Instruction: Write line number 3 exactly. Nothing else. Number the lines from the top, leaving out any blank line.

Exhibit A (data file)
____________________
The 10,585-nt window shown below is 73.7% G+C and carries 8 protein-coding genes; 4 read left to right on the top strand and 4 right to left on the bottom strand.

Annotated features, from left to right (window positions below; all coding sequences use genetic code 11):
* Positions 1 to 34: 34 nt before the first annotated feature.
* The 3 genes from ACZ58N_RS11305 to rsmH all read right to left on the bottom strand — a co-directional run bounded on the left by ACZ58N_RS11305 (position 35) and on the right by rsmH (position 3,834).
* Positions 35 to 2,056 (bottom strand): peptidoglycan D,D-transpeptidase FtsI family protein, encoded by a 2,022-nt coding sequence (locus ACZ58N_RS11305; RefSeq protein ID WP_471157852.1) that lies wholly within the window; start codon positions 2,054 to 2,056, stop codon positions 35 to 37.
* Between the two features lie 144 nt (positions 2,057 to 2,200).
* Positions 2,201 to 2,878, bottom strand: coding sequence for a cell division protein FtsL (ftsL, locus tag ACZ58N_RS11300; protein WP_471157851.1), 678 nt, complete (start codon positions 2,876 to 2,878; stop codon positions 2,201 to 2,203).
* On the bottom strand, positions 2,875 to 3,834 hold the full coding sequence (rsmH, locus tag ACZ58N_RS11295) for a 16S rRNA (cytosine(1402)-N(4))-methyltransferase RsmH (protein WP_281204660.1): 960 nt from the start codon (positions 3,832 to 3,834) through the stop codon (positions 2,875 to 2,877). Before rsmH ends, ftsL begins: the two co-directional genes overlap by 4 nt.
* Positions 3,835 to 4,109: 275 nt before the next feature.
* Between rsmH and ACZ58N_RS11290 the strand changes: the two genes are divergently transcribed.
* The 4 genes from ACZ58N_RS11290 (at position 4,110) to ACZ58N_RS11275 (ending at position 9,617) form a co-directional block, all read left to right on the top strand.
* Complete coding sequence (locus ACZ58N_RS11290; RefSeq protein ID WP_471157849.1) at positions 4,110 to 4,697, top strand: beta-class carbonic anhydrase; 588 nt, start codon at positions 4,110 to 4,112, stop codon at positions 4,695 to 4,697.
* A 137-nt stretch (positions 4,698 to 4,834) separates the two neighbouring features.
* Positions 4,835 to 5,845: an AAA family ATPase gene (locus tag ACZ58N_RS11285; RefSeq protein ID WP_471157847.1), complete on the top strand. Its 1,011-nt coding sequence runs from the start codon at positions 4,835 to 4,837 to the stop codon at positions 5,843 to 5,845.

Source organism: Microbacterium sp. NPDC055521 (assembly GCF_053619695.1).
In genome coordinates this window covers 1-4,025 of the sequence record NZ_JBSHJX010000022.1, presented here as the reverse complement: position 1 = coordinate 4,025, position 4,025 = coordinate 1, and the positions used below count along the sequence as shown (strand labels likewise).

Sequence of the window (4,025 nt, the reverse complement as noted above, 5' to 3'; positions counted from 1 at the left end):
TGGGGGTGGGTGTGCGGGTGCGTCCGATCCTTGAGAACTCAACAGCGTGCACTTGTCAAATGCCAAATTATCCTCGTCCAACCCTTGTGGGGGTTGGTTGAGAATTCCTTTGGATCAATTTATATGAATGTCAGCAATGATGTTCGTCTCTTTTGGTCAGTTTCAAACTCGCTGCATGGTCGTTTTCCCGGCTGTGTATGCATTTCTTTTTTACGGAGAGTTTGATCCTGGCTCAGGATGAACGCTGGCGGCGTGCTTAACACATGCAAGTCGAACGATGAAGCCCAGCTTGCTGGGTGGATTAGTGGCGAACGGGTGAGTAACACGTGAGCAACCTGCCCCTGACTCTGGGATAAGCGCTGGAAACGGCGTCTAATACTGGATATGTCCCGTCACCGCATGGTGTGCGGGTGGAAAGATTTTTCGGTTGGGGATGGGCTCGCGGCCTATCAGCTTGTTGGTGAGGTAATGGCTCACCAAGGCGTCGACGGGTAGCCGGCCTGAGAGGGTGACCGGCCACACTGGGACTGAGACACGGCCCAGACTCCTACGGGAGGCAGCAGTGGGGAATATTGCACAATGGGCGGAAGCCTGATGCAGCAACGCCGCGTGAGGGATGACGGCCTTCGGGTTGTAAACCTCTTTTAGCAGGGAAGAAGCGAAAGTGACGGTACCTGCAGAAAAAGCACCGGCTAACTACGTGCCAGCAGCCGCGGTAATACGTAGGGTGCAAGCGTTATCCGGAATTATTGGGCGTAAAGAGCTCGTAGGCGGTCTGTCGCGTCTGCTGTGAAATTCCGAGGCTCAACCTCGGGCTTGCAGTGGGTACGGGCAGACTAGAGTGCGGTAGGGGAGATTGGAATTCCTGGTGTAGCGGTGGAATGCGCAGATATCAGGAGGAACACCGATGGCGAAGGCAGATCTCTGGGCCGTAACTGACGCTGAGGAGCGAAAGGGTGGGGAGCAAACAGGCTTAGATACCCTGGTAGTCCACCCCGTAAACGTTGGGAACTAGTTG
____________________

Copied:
* Positions 1 to 34: 34 nt before the first annotated feature.